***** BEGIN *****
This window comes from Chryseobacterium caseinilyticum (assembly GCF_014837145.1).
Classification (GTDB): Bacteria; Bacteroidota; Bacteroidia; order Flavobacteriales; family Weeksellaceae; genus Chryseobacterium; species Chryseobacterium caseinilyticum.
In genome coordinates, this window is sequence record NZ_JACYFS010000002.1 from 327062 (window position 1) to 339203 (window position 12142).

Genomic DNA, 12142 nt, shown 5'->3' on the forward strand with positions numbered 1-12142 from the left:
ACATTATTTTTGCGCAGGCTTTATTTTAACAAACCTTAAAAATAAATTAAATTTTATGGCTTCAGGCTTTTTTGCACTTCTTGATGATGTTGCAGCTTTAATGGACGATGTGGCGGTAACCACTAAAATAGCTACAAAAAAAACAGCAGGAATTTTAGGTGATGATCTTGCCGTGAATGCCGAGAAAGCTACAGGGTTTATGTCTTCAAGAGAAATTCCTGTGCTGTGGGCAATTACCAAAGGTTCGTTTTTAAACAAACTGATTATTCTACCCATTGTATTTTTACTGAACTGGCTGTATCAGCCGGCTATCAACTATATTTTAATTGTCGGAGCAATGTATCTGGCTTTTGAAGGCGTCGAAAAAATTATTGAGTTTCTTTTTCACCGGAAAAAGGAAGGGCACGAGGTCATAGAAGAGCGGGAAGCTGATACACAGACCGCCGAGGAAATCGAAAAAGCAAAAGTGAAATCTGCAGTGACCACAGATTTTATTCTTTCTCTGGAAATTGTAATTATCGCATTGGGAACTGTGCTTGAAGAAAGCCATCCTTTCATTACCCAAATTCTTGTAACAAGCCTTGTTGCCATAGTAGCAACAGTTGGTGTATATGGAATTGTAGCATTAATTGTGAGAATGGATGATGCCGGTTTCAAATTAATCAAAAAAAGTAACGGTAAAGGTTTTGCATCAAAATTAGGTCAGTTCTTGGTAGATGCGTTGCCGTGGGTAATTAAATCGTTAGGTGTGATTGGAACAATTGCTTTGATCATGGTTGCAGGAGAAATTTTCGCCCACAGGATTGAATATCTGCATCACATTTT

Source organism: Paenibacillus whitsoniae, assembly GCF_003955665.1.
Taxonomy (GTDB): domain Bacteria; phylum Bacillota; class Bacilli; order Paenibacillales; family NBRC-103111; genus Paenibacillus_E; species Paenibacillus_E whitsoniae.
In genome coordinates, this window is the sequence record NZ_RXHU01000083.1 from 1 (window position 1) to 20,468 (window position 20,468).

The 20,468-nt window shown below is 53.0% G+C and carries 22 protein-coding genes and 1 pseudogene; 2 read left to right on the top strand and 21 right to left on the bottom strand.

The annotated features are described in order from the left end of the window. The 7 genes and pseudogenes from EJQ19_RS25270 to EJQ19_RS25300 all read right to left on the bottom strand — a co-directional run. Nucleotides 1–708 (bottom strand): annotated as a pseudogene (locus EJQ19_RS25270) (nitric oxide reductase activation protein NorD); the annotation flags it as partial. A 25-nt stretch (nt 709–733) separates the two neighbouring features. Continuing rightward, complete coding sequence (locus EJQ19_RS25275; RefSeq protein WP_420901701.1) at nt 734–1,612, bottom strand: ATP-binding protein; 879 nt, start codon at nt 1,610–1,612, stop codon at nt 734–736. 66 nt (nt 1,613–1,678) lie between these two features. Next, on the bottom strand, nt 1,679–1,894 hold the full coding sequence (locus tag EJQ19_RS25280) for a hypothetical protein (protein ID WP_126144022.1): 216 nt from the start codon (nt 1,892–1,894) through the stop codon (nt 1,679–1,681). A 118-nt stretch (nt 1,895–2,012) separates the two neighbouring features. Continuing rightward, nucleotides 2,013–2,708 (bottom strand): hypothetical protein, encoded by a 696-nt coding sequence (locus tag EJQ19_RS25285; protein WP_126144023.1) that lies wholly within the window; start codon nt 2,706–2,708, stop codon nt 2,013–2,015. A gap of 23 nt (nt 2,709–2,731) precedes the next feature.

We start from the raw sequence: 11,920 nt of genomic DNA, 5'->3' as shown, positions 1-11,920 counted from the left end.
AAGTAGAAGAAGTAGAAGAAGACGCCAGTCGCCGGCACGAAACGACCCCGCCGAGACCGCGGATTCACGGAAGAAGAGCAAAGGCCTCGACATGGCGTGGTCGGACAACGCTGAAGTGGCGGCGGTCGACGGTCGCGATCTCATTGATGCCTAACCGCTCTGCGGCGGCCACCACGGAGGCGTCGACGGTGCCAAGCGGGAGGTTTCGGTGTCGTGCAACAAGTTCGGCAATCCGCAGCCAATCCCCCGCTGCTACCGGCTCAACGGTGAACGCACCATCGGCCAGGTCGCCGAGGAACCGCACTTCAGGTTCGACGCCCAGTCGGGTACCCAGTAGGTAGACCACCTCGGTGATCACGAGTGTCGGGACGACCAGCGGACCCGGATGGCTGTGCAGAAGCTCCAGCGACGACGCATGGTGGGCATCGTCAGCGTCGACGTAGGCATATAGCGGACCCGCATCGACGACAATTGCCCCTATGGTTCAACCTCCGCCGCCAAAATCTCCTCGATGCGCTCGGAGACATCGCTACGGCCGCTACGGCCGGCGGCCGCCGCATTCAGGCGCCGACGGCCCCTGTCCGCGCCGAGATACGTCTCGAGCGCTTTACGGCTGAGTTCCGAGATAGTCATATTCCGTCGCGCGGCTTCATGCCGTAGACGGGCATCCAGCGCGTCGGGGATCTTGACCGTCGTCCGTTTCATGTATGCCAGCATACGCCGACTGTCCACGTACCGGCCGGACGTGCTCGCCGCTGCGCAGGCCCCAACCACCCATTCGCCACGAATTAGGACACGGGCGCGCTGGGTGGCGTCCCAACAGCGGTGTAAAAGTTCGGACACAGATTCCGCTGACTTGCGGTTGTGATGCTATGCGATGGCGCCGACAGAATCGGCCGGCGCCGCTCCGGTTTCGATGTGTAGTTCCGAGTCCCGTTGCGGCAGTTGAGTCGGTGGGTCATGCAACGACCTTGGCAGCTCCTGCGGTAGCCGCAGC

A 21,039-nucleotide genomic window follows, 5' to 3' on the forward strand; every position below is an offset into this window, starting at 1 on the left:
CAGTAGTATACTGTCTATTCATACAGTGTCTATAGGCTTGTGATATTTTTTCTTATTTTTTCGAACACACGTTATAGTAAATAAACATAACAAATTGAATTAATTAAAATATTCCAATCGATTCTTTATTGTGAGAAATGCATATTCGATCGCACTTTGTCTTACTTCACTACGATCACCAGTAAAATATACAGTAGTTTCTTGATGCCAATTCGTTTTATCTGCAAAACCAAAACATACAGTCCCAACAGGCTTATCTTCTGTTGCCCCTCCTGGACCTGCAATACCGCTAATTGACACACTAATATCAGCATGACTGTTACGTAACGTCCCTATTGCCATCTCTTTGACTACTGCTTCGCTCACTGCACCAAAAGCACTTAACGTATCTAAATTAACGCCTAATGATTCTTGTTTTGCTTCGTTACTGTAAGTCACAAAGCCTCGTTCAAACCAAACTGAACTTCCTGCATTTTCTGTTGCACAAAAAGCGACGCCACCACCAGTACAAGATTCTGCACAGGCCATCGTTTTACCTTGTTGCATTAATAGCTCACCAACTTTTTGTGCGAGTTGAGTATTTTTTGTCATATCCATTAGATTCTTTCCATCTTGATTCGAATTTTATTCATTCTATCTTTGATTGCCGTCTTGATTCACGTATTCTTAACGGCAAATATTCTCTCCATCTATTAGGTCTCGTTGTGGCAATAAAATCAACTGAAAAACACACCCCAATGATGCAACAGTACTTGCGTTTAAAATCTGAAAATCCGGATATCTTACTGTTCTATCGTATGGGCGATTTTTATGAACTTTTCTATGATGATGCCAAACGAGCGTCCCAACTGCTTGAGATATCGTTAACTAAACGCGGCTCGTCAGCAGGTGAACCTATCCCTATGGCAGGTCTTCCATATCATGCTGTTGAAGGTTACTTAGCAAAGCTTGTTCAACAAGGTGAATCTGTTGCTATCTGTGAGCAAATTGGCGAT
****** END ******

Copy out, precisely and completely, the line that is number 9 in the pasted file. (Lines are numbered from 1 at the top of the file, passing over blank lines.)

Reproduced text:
The 20,468-nt window shown below is 53.0% G+C and carries 22 protein-coding genes and 1 pseudogene; 2 read left to right on the top strand and 21 right to left on the bottom strand.